This case visits the issue of when loss of control as a defence should be left to the jury to consider .
The Court formulated the following principles
(i) The required opinion is to be formed as a common sense judgment based on an analysis of all the evidence.
(ii) If there is sufficient evidence to raise an issue with respect to the defence of loss of control, then it is to be left the jury whether or not the issue had been expressly advanced as part of the defence case at trial.
(3) The appellate court will give due weight to the evaluation (“the opinion”) of the trial judge, who will have had the considerable advantage of conducting the trial and hearing all the evidence and having the feel of the case. As has been said, the appellate court “will not readily interfere with that judgment”.
(4) However, that evaluation is not to be equated with an exercise of discretion such that the appellant court is only concerned with whether the decision was within a reasonable range of responses on the part of the trial judge. Rather, the judge’s evaluation has to be appraised as either being right or wrong: it is a “yes” or “no” matter.
(5) The 2009 Act is specific by section 54(5) and (6) that the evidence must be “sufficient” to raise an issue. It is not enough if there is simply some evidence falling short of sufficient evidence.
(6) The existence of a qualifying trigger does not necessarily connote that there will have been a loss of control.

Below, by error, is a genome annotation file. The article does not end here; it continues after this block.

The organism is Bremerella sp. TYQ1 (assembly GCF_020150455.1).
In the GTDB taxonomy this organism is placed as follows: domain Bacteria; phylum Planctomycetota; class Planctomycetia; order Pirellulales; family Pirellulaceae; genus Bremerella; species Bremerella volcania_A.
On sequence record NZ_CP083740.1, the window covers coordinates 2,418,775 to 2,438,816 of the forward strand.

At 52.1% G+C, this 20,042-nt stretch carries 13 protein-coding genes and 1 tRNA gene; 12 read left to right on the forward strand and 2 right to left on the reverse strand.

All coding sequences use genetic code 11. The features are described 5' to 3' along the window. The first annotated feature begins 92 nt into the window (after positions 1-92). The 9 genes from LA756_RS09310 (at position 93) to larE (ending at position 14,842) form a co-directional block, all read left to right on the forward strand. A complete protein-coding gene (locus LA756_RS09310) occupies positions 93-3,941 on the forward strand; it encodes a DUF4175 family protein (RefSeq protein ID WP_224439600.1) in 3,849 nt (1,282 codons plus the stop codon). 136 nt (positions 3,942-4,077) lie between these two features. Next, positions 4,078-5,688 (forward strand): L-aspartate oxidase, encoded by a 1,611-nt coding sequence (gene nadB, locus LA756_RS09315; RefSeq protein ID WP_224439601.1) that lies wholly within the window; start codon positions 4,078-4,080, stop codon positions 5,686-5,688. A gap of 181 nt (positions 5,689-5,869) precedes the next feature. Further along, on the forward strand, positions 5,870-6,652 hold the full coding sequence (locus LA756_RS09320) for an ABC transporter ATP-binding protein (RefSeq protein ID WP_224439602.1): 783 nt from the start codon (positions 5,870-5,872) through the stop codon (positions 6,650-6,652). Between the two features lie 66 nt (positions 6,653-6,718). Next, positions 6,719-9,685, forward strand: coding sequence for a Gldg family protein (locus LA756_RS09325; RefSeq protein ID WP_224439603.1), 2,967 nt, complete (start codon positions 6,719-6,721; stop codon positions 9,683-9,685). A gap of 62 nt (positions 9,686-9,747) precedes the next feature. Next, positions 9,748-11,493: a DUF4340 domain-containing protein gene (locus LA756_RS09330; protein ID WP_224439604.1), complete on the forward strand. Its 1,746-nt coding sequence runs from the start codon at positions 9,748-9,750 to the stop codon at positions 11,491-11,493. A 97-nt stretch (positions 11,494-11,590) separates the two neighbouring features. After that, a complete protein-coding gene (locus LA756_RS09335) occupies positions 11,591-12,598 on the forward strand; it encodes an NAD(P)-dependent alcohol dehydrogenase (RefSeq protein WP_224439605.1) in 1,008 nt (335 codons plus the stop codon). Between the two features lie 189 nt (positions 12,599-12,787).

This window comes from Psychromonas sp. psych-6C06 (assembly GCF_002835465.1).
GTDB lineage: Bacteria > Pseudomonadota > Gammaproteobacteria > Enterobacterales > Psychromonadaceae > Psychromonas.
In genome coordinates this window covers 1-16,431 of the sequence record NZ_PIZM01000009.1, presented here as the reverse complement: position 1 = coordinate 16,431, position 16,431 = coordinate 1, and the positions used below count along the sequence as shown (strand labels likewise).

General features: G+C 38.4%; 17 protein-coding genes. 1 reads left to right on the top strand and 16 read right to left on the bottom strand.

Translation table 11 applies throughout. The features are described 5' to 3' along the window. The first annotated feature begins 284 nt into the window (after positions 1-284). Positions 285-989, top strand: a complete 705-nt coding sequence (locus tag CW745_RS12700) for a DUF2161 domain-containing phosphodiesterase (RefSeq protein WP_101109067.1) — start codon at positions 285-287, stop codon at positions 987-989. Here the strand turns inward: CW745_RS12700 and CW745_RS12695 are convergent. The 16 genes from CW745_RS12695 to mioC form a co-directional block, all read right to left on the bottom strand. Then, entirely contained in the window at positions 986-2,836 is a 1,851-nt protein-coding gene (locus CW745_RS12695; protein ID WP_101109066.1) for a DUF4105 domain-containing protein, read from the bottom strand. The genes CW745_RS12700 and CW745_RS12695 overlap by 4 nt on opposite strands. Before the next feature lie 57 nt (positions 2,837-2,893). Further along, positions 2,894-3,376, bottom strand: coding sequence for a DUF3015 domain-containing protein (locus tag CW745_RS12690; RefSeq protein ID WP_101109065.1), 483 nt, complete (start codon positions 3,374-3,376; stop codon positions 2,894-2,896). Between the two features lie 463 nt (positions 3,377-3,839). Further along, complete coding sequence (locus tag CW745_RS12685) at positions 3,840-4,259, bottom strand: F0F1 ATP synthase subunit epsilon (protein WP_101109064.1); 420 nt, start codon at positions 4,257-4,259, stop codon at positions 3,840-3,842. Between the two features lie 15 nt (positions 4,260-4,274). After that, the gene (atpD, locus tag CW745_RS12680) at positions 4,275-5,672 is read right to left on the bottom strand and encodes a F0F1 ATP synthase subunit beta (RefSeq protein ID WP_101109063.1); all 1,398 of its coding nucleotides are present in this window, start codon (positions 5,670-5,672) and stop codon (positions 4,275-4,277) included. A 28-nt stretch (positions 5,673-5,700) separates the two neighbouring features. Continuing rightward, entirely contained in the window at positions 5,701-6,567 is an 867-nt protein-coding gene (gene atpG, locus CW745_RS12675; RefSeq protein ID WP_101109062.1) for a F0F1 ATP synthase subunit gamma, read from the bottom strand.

(7) For the purpose of forming his or her opinion, the trial judge, whilst of course entitled to assess the quality and weight of the evidence, ordinarily should not reject evidence which the jury could reasonably accept. It must be recognised that a jury may accept the evidence which is most favourable to a defendant.
(8) The statutory defence of loss of control is significantly differently from and more restrictive than the previous defence of provocation which it has entirely superseded.
(9) Perhaps in consequence of all the foregoing, “a much more rigorous evaluation” on the part of the trial judge is called for than might have been the case under the previous law of provocation.
(10) The statutory components of the defence are to be appraised sequentially and separately; and
(11) And not least, each case is to be assessed by reference to its own particular facts and circumstances.
The Court emphasised the assessment requires a much more rigorous review by a Trial Judge than would have bene required under the previous law making the point that :
It also follows from all this that, putting it bluntly, there is no room for what may be called a “defensive” summing-up on such an issue. A trial judge cannot – tempting though it may sometimes seem – simply leave loss of control to the jury in order to seek to avoid generating a potential ground of appeal, if a conviction for murder results, on the basis of a failure to have done so. That would go against the scheme and the wording of the statute. As stated in the court by R v Skilton  EWCA Crim 154 (itself a case where self-defence had been the principal defence advanced) a trial judge should not “clutter up” a jury’s deliberations by inviting them to consider issues which do not arise on the evidence.